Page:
Sedki Sayed -- a 91-year-old gardener whose face and sharp eyes bear the aura of a strong-willed man and whose hands evidence years of toil -- has worked at the park since he was a boy of 16. A few of what he calls “the secrets” of his “second home” he agreed to reveal to Ahram Online: “The garden was at its best in the 40s and 50s, but the times have changed,” he began. “Abdel-Halim [Hafez] and Soad Hosny [two of Egypt’s song and cinema icons] used to pay regular visits to the garden on weekends.” So did Queen Sophia of Spain, who would unexpectedly drop by without any security guards, Sayed went on.

Despite the faint shadow of the garden’s former glory that still lingers in the air, Al-Orman has lost many of its plants due to neglect and -- more importantly -- because of the changes that have swept Egyptian society as a whole, affecting the people’s perception of nature’s beauty. Sayed believes that “Nature has become something Egyptians only sees on TV. Malls have replaced gardens, which are now for the poor -- or so they believe.” An entry ticket to Al-Orman, incidentally, costs LE1.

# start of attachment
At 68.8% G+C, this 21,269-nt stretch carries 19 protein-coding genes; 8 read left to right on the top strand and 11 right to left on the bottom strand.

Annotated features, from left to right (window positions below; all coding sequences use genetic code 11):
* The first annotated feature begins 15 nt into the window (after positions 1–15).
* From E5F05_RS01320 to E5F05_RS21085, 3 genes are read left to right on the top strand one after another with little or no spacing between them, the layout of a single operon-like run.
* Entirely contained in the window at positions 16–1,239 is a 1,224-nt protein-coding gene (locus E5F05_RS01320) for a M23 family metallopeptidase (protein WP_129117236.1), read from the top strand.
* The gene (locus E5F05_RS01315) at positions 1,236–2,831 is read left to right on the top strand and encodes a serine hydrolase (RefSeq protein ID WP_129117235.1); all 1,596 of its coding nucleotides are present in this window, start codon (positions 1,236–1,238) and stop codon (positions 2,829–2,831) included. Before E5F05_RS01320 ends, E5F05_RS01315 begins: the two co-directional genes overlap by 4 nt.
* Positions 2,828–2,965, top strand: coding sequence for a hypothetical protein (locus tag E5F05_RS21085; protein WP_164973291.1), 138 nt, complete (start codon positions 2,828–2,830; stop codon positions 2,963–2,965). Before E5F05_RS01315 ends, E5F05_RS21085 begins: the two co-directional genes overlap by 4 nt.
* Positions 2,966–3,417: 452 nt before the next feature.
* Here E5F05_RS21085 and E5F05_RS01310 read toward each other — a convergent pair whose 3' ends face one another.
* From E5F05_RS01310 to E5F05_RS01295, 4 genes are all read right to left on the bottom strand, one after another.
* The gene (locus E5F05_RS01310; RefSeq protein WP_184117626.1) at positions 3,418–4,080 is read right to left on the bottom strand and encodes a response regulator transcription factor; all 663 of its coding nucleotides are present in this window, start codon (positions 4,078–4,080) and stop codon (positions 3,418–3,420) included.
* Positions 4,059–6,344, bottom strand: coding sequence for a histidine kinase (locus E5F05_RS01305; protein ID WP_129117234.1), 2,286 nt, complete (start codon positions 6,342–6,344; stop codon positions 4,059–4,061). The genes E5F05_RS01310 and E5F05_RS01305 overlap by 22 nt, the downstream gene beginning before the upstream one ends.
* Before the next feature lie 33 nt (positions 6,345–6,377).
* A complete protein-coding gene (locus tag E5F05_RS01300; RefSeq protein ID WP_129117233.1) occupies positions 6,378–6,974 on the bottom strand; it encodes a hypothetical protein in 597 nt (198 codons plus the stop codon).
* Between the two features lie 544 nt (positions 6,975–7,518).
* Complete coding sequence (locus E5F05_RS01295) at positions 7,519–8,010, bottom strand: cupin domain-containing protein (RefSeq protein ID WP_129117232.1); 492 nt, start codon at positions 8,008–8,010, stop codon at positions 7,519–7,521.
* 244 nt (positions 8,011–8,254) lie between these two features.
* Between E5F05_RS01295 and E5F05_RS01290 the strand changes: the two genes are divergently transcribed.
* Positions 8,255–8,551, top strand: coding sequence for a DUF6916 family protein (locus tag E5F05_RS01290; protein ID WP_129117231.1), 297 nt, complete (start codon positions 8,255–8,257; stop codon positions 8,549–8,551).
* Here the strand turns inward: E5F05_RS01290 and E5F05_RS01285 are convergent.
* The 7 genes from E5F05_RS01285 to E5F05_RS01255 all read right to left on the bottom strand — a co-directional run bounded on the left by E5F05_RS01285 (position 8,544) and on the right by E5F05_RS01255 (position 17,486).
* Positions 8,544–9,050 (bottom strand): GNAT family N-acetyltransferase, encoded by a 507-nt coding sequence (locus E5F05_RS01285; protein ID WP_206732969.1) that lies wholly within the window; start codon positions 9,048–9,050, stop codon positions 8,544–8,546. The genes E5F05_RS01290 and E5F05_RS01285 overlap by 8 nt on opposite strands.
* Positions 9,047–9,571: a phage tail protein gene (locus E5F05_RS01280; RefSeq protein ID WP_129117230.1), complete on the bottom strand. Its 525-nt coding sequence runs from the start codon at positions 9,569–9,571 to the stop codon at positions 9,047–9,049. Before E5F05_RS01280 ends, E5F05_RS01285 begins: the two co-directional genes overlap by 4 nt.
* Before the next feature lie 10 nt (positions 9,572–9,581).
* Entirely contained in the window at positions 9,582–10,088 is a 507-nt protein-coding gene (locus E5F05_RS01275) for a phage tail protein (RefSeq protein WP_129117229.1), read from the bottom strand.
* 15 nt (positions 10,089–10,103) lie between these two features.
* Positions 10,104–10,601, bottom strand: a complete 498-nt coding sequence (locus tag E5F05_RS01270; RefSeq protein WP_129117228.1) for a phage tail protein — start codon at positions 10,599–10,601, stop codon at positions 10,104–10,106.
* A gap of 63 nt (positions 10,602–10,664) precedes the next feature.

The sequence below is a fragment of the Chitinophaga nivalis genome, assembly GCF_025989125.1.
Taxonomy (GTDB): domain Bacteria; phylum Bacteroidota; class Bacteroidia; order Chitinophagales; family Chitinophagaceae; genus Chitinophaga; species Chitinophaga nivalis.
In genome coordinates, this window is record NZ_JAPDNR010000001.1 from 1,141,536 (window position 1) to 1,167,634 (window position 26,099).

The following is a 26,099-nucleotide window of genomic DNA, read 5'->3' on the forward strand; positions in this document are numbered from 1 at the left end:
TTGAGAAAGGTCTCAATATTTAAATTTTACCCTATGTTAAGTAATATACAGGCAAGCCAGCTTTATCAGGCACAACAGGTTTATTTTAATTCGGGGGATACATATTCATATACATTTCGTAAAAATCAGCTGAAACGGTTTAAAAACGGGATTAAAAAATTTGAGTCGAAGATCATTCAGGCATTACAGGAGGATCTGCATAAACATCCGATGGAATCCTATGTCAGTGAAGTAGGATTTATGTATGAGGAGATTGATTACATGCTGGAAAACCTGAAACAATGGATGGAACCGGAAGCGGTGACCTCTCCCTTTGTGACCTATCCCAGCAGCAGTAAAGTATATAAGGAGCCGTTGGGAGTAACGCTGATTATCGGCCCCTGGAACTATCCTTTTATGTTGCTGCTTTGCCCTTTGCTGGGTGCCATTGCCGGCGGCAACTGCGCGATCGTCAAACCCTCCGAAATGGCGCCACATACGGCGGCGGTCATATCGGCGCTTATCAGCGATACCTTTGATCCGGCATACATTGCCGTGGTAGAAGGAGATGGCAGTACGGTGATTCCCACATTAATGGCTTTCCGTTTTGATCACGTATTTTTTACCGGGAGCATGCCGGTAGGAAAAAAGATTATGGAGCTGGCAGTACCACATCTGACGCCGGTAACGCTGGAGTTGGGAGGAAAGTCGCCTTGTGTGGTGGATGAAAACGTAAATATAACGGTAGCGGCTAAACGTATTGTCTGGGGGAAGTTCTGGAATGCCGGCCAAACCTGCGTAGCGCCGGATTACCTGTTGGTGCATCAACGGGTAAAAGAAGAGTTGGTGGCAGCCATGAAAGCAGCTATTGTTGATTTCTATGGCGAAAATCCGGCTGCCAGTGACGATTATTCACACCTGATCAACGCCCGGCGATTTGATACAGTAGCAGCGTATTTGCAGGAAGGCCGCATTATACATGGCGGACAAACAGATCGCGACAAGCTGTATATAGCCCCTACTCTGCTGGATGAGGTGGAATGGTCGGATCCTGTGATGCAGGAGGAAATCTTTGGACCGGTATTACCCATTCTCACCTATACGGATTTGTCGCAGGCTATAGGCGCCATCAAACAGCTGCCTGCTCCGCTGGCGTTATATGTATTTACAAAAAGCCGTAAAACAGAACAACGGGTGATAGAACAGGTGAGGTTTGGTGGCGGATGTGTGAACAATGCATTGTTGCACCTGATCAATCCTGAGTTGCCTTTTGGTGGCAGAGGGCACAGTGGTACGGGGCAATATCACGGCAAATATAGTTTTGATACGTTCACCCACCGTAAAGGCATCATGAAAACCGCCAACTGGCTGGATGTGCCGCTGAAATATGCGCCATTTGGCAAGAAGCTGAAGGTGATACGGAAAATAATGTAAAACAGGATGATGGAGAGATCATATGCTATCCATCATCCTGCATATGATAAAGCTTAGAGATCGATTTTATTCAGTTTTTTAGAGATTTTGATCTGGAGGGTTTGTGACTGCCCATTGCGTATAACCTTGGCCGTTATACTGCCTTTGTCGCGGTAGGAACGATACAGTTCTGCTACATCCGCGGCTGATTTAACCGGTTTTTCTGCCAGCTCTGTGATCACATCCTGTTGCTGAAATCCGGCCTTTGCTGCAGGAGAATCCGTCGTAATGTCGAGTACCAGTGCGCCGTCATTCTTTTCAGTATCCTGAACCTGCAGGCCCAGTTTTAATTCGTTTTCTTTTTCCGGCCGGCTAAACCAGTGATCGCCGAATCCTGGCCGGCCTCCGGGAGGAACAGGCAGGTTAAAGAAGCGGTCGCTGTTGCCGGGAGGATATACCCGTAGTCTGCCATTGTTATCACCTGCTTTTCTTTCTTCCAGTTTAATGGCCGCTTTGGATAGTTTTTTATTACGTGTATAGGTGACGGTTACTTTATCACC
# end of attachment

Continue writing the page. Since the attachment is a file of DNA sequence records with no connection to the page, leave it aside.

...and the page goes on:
Al-Andalus

This park at the end of Zamalek Island is where Abdel-Halim Hafez sang his first hit -- on the exquisitely designed Andalusian terrace -- at a party presented by actor Youssef Wahby. Although relatively small when compared to Al-Orman, Al-Andalus still reflects unmistakable shadows of its former glory. Scenes of ladies donning fine dresses and men in impeccable tuxedoes graciously dancing in the evening breeze instantly come to mind.

Located between Qasr Al-Nil and 6 October bridges, Al-Andalus was established by Mohamed Zulficar Pasha in 1935, during the final days of King Fouad’s era. It was originally designed as part of Khedive Ismail’s royal mansion -- as stated in 20th Century Cairo Gardens, published by the Egyptian Book Institute, 2013.

Al-Andalus garden, photo by Farah El-Akkad
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One of its two main spaces, the eastern Andalusia garden, follows original designs located in Spain. The Pharaonic garden, the upper section overlooking a spectacular view of the Nile, is famous for its centered fountain which features a peculiar Pharaonic, Roman, Islamic and mostly Andalusian mix. A statue of “Prince of Poets” Ahmed Shawki by renowned artist Mahmoud Mokhtar can be spotted to one side.